Media misrepresents the Syrian immigration issue

Reporters and refugees have an unspoken arrangement: children are to be brought forth when the cameras turn on. This benefits the refugees because their plight is advertised in greatest sympathy, and this benefits the media because it dramatizes their story and furthers their narrative.

International media broadcasts these images with the implication that the compassionate, Christian response is to allow the refugees in.  That children are experiencing hardship is an undeniable truth. As is often the case, however, we are being fed a partial truth. There is much more to the story. My role with NATO brings me frequently to Europe with the most recent trips being primarily to the Mediterranean, notably Greece and Spain. I have analyzed the issue from a multi-national perspective, interviewed allied officers, and advised partner nations on interdiction policies and procedures.  There is a perceptual gap between what is happening and what is being presented in American media.

  1. Many of the Syrian refugees are single, able-bodied young men. Rather than attempt to defend their homeland from ISIS, they have chosen instead to flee. Before the EU began letting them in, the young men were often at the border fences throwing rocks at the guards.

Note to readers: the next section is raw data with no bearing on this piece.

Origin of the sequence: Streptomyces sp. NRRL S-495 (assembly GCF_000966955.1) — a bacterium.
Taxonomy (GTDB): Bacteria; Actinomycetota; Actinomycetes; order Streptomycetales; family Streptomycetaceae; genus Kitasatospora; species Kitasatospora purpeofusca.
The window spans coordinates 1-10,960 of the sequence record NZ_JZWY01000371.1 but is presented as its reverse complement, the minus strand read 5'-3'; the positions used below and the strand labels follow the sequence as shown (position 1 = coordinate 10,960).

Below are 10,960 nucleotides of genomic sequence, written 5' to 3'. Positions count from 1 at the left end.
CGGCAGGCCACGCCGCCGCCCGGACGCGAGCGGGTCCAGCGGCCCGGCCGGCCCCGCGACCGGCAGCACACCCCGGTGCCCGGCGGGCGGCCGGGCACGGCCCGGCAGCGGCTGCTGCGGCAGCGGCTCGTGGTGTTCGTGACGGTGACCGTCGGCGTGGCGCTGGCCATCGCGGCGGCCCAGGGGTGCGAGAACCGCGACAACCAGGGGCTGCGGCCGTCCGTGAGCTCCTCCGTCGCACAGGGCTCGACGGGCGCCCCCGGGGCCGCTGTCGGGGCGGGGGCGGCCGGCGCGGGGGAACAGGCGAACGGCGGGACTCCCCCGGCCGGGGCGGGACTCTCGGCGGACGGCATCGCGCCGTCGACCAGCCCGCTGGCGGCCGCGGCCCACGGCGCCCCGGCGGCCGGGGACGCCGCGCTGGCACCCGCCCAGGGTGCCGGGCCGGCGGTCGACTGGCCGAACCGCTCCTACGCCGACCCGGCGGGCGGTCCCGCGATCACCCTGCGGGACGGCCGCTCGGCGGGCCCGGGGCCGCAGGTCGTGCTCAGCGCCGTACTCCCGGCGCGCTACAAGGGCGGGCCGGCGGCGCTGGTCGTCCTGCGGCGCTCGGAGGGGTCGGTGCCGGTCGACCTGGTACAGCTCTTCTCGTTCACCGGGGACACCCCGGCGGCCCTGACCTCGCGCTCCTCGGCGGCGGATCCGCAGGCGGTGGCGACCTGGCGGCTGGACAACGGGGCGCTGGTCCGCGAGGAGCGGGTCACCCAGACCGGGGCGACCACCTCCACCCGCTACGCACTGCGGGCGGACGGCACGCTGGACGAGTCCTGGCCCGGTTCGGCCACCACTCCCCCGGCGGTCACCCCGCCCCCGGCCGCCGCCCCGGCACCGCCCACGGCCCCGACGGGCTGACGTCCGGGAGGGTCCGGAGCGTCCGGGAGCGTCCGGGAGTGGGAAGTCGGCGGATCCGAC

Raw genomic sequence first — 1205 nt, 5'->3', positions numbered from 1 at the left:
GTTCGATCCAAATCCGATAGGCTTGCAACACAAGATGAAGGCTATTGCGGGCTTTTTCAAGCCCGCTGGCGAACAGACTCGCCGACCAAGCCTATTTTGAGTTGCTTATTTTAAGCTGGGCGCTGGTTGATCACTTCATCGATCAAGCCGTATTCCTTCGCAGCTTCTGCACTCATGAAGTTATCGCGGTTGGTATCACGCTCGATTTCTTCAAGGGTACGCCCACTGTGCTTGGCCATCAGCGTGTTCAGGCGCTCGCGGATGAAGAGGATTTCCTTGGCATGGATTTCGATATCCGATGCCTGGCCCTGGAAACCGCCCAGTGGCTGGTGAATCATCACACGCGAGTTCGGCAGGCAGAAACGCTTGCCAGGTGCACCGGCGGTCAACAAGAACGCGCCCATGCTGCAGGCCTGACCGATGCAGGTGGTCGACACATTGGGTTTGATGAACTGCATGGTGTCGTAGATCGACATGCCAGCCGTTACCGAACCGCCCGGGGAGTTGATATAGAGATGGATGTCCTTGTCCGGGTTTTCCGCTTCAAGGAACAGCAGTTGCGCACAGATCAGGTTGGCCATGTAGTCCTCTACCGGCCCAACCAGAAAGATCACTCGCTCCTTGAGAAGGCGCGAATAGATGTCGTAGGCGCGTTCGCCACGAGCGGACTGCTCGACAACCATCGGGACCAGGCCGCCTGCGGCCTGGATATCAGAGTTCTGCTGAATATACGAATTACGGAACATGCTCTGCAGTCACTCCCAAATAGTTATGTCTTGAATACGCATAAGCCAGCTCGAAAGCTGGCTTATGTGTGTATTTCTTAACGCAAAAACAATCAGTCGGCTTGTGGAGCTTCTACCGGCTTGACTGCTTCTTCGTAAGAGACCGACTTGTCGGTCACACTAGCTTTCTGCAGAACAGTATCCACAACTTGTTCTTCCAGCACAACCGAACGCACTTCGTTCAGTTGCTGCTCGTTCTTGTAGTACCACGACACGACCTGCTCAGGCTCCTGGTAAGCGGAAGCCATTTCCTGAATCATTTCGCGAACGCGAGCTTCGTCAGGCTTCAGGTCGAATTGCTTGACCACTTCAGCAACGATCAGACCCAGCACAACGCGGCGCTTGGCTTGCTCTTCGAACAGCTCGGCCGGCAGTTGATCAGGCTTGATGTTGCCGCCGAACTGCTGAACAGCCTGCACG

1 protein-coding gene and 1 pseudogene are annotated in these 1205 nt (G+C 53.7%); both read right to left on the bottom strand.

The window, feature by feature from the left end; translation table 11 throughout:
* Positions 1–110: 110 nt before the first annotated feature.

2. Many of the “Syrian” refugees are not even Syrian. When news began to spread that Germany was permitting refugees, people from all over the world began to pour in and mix with the migrant waves.
  3. Most of the Syrian refugees have no documentation and we have very limited access to their government records, which means running their background checks is essentially useless. There is no plausible way to sift the wheat from the chaff. For the industrious migrant, however, the lack of documentation is easily solved: for €500 a complete package of fake documents and ID can be procured.

Perhaps most troubling is the lack of concern for our national security as expressed by media outlets and various politicians. The latent danger embedded within Islamic fundamentalism is clear and present. I do not believe that sponsoring large numbers of unknown Syrians is a safe direction for our nation.  At the same time and speaking as a father, I want to help families in need. Unlike the false dichotomy being presented by the media, there are other ways we can assist Syrian families without exposing ourselves to potential risk: my solution is for NATO to establish secure areas within Syria where the bad guys are kept out and the peace – and therefore families – stays in.

As such I support the multitude of states, including Oklahoma, in their effort to thwart the influx of Syrian refugees into the United States while leveraging our military strength as a source for good. We can implement meaningful ways to help Syrians without risking our own safety.